“Twenty years on Czech and Slovak Squares” is the name of a new exhibition of photos, posters, newspapers and other memorabilia documenting the 1993 split of Czechoslovakia and developments in both countries since. The venue, the Czech National Museum’s New Building, is wholly appropriate, as in the past it housed the Czechoslovak Federal Assembly.
Among the guests at Tuesday’s opening was Mikuláš Dzurinda, who as prime minister of Slovakia oversaw its accession to the EU and NATO. In the very hall where deputies in 1992 voted to dissolve Czechoslovakia, I asked him how he viewed the split today.
“I would say that it was a sort of necessity, because of our history and also because of developments since 1968, when the Czechoslovak Federation was established.
“Speaking from the Slovak point of view, this time [the last two decades] has been quite good for us. Because the Slovak people needed to be more self-confident, to believe that is possible to manage our issues by ourselves.
“Looking at the economic figures, I can state that Slovakia is running fast. We were able to catch up with the Czech Republic, Poland and Hungary in the process of EU integration.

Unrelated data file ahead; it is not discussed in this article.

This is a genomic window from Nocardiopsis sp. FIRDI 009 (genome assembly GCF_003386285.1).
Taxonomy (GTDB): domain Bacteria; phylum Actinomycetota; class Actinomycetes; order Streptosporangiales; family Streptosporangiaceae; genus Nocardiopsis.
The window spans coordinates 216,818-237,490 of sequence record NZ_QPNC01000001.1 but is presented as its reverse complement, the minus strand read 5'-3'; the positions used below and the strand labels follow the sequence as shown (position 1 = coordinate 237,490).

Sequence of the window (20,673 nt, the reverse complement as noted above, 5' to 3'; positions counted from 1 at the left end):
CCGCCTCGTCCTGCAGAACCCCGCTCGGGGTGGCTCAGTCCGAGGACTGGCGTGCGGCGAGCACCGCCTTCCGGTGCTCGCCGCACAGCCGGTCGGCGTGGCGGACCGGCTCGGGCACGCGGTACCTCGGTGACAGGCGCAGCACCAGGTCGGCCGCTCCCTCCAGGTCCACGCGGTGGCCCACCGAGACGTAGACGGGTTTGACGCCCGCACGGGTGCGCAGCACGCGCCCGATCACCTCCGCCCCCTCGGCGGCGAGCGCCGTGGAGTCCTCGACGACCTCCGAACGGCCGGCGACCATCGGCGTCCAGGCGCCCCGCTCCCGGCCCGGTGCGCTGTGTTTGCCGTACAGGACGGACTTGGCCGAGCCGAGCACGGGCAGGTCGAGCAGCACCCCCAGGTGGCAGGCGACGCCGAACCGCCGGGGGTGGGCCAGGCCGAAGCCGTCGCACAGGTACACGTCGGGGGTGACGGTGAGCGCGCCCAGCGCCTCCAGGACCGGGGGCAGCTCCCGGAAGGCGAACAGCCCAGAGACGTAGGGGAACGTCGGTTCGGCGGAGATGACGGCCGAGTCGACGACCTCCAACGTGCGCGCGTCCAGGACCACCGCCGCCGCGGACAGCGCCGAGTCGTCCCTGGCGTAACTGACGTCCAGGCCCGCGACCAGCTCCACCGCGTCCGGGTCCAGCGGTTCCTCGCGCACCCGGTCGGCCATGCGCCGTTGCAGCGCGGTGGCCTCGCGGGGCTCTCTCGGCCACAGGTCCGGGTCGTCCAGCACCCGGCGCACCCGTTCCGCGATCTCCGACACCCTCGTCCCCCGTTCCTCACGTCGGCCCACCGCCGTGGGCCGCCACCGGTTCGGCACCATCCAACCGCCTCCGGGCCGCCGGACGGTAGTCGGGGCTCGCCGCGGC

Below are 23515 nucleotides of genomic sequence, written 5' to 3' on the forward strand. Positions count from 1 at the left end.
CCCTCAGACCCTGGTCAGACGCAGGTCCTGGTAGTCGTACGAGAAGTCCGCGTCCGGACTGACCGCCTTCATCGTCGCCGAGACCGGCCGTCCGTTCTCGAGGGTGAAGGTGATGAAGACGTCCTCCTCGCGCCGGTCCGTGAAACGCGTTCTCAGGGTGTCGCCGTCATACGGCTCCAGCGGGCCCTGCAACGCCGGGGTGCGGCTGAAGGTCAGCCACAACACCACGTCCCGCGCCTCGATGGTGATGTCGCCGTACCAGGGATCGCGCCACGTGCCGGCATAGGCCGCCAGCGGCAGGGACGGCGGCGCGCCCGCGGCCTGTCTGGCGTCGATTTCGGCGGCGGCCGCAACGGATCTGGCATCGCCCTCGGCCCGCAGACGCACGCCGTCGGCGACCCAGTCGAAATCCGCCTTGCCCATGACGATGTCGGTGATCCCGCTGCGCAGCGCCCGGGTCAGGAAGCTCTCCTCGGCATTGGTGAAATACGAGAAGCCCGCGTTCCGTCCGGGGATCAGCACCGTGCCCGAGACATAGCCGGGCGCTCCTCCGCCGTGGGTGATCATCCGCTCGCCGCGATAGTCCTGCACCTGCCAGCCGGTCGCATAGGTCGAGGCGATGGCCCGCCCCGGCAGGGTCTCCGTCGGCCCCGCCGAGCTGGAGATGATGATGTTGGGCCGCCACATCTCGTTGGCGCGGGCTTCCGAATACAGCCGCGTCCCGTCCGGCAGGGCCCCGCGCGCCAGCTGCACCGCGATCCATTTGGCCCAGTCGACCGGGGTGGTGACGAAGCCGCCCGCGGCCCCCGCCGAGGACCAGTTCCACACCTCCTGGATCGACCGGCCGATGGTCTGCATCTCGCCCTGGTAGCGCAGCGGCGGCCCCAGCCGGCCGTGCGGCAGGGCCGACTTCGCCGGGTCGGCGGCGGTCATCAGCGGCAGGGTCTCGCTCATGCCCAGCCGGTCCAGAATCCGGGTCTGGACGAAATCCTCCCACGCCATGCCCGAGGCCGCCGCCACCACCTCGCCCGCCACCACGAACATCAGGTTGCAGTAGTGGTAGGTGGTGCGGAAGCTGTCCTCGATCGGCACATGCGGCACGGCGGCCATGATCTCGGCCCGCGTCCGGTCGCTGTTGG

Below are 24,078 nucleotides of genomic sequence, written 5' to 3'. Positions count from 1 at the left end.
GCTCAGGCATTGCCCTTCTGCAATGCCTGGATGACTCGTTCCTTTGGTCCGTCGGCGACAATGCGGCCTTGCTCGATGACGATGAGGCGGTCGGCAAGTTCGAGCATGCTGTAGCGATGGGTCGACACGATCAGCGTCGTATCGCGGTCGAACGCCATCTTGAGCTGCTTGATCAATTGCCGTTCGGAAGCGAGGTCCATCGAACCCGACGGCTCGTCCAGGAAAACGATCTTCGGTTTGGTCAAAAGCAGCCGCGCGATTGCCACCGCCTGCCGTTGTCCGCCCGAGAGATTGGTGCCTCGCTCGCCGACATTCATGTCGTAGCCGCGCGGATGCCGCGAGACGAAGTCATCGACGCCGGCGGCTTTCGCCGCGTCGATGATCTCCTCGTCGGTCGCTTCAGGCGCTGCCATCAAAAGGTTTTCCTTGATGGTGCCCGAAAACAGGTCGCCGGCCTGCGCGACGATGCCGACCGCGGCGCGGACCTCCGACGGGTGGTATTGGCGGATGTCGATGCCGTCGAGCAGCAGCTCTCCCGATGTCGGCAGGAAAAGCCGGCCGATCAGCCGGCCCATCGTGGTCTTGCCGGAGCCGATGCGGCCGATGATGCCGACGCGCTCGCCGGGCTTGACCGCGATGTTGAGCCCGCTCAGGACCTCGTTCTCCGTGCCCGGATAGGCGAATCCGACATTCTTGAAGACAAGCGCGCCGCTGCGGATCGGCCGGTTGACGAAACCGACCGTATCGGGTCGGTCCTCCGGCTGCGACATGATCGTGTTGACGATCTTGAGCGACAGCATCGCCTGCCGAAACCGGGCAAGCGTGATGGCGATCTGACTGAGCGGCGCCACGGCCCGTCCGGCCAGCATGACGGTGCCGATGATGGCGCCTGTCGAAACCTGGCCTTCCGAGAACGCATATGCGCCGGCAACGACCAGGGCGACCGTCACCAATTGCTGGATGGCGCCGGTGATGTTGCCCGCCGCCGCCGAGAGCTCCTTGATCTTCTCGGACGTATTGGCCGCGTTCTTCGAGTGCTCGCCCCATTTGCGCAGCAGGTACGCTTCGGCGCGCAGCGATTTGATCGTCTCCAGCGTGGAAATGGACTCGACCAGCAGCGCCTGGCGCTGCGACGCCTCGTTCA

“And last but not least, only my country was able to fulfill all the criteria which are needed to join the Eurozone.”
“Many, many politicians but also, allow me to say, ordinary people would answer that relations between the Slovaks and Czechs have never been better than they are today – and I fully agree with this.
“Travelling to the Czech Republic – visiting not only Prague but also Brno, Ostrava, Český Krumlov and many other places – I observe that the feelings, the emotions, of Czechs are very, very positive towards the Slovaks. And vice versa.”
You don’t find that fewer people speak Slovak in this part of the world [now]?
“Maybe the young generation, or people that are much younger than I am, have some difficulties expressing their ideas in the Slovak language, but there is no doubt that they understand.”
Do some Slovaks still regard Prague as in some sense the capital? There are a lot of jobs here, it’s good to study here if you’re Slovak…
“Yes, I think so. You mentioned some reasons why, for many Slovaks, Prague is the capital. But I would say that emotionally it is for me as well.
“I wouldn’t say if I cross the border between Slovakia and the Czech Republic at Kúty, or in Břeclav, that I am a foreigner. My feeling is that, yes, this is a beautiful place, but it’s also a part of my history or a part of my home.
“Don’t say it in Brussels, but if I were to decide, the capital of the EU would be the Czech Republic and Prague.”
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